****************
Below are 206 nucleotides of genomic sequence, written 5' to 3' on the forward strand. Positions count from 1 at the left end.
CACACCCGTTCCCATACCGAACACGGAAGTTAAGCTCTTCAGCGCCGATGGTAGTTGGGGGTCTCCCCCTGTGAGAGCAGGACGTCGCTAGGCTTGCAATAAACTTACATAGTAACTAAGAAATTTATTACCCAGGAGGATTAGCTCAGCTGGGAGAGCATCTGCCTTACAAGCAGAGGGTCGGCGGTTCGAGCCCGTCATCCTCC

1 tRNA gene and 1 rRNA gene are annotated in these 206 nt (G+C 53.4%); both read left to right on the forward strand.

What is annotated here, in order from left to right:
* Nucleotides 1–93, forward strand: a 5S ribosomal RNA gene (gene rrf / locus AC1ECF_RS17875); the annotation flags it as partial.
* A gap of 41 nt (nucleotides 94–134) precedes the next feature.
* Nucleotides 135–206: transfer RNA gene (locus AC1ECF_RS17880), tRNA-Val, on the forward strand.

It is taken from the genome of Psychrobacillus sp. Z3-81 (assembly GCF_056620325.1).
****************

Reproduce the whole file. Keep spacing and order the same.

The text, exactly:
Below are 206 nucleotides of genomic sequence, written 5' to 3' on the forward strand. Positions count from 1 at the left end.
CACACCCGTTCCCATACCGAACACGGAAGTTAAGCTCTTCAGCGCCGATGGTAGTTGGGGGTCTCCCCCTGTGAGAGCAGGACGTCGCTAGGCTTGCAATAAACTTACATAGTAACTAAGAAATTTATTACCCAGGAGGATTAGCTCAGCTGGGAGAGCATCTGCCTTACAAGCAGAGGGTCGGCGGTTCGAGCCCGTCATCCTCC

1 tRNA gene and 1 rRNA gene are annotated in these 206 nt (G+C 53.4%); both read left to right on the forward strand.

What is annotated here, in order from left to right:
* Nucleotides 1–93, forward strand: a 5S ribosomal RNA gene (gene rrf / locus AC1ECF_RS17875); the annotation flags it as partial.
* A gap of 41 nt (nucleotides 94–134) precedes the next feature.
* Nucleotides 135–206: transfer RNA gene (locus AC1ECF_RS17880), tRNA-Val, on the forward strand.

It is taken from the genome of Psychrobacillus sp. Z3-81 (assembly GCF_056620325.1).